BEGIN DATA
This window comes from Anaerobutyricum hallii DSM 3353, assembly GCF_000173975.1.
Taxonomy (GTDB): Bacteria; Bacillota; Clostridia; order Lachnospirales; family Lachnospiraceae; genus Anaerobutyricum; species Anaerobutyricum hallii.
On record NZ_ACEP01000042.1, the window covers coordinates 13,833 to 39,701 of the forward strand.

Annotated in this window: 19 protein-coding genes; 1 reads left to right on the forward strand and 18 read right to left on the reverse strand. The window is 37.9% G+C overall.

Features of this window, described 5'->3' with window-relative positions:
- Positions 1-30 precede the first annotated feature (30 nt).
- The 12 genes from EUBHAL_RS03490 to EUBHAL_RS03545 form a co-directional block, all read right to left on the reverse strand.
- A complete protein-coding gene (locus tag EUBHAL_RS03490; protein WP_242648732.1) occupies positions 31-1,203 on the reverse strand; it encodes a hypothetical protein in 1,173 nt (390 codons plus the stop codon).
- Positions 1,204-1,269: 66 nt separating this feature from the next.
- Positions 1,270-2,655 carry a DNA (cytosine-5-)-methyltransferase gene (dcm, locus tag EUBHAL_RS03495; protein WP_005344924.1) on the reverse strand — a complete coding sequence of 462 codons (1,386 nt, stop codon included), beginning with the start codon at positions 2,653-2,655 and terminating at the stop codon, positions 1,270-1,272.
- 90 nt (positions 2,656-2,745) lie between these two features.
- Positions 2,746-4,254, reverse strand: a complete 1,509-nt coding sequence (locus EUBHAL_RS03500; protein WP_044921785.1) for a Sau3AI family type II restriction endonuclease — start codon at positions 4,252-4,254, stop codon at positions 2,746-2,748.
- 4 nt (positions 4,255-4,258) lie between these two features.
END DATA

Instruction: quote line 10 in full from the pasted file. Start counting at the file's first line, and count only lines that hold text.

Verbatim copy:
- Positions 1,270-2,655 carry a DNA (cytosine-5-)-methyltransferase gene (dcm, locus tag EUBHAL_RS03495; protein WP_005344924.1) on the reverse strand — a complete coding sequence of 462 codons (1,386 nt, stop codon included), beginning with the start codon at positions 2,653-2,655 and terminating at the stop codon, positions 1,270-1,272.